And that is the basic logic of how I ended up with vampires with a pulse. There are further complications to my vamps’ systems, but those I reveal in the story as Kita (the main character) learns them, so I won’t share here. I hope you found this to be an entertaining ‘behind-the-scenes’ look at my world building process.


**Please note that I have neither a degree in biology nor physiology, so all of this is based on my understanding and a simplification of how body functions work.


8 comments to On worldbuilding–Vamps with a pulse

  • I hope you guys are having a ball at RC. It’s such a fun con! I’d much rather be there then here in the lab, working away.

    I love this explanation of the hows and whys of your vamps’ physiology. Yours is different from mine, but I like!

  • SkipaChip

    Questions like this drive me crazy. If someone asked me if there was any lore to support “facts” about vampires my answer would not have been as nice. Vampires aren’t real. There are no facts. And thank goodness! Because that means We don’t have to follow any rules when we write about them. Writers create their own worlds with their own “facts”. As long as those facts stay the same within the story, why not just sit back and enjoy the show?

    Yet some people will argue about it. They’ll insist that vampires can Never walk in the sun or eat solid foods or have children or a heart beat. And they’ll quote another author’s work as the basis for their arguement. Huh? Why is that?

  • Great post, Kalayna! Too many people overlook the physiological when worldbuilding. Whether it is vamps or dragons, gryphons or aliens, worlds or floating cities, there has to be a basis in logic and consistency that makes sense.
    And, completely off topic: Psst! Misty! WAR EAGLE! 🙂

  • Razziecat

    Skip, I think most people get their “facts” about vampires from the “everybody knows…” body of knowledge. I think that generally means “Dracula” and old Hollywood movies. There are old folk stories about vampires and other nasty critters, some of which have little in common with Hollywood-style vamps. I once wrote a vampire short story in response to a workshop challenge, and took great pleasure in ignoring everything “traditional” about vampires except the need for blood and the extended lives. 😉

  • Lady Ash

    The idea of vampires with pulses is interesting, I’ve never really thought about how it is that a creature which drinks blood and yet has no circulation or digestive tract manages to get anything out of the ingestion. So obvious it is essentially invisible. Huh. I’ve been working with a zombie hybrid in one of the stories I’ve written, it’s been a convoluted thought exercise. She’s been fun though. Hopefully you will all get to read about her one day.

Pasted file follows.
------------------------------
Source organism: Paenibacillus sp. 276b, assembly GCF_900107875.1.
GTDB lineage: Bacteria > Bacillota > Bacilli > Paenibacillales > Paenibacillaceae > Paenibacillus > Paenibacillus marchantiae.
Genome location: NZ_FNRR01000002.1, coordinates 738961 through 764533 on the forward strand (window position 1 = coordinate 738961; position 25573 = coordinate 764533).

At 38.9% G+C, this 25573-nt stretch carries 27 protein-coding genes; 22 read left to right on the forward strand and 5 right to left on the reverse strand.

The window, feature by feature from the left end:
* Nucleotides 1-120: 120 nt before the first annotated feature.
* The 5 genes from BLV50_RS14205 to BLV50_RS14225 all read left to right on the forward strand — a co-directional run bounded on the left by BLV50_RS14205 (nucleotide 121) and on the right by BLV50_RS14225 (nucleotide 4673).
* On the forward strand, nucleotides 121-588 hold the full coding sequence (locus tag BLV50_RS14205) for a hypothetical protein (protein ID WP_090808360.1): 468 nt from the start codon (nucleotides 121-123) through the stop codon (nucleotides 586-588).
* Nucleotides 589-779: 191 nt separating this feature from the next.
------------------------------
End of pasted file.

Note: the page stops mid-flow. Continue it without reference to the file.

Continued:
• And, completely off topic: Psst! Misty! WAR EAGLE! 🙂

    *laughs* WAR EAGLE!!

  • TwilightHero

    I love questions like this. One of the most important rules of world-building: must – explain – everything.

    Well, I guess you could let some of the little things slide. But though I’m not that big a fan, the original Star Trek series is always lurking at the back of my mind. Back in the sixties when it was gaining popularity, a lot of the fan mail came from genuinely intelligent(Read geeky. Just kidding =P) people with scientific backgrounds who wanted explanations on just how technology on the show worked. The writers then had to come up with equally intelligent replies.

    So I can’t help thinking, hmmm. If someone should come up to me one day and go, I read your book and I was wondering, how/why does (insert query here), what would be my response?

    This usually leads to detailed analyses of everything from the finer details of my magic system to a given character’s emotional state in the middle of a fight scene…

  • I’ve got to give a nod to the value of lore in world building – I think its fine to depart from the lore, but it’s not a good idea to ignore it all together. Vampires like Kaylana’s work because she thought through the rationales for why her vamps are the way they are and in the process her vampires come off as real people that exist in a world full of mythology about them, rather than disconnected constructs. Doing that gives writers space to build a plausible departure from the stereotype that already exists in people’s heads. To give a negative example, C.S. Lewis’ Mr. Tumnus just doesn’t quite work. Even as a very sheltered child I felt utterly creeped out by the image of a kid being led off into the woods by a faun. Meet a talking rabbit in the woods? Sure, it’s probably friendly. A SATYR? Oh dear lord no. Making him utterly asexual, cute, hobbit-like and at worst a conscience stricken collaborator, just never worked that well. If Lewis was going to overturn the mythical history of fauns he should have made a nod to it that explained why it was wrong, or why Tumnus was an aberration, or something. When we use something that has a known source, that shared cultural knowledge is going to affect our readers’ responses and expectations for the creature, so we have to address it somehow or risk having our creatures come off as mistakes, rather than innovations.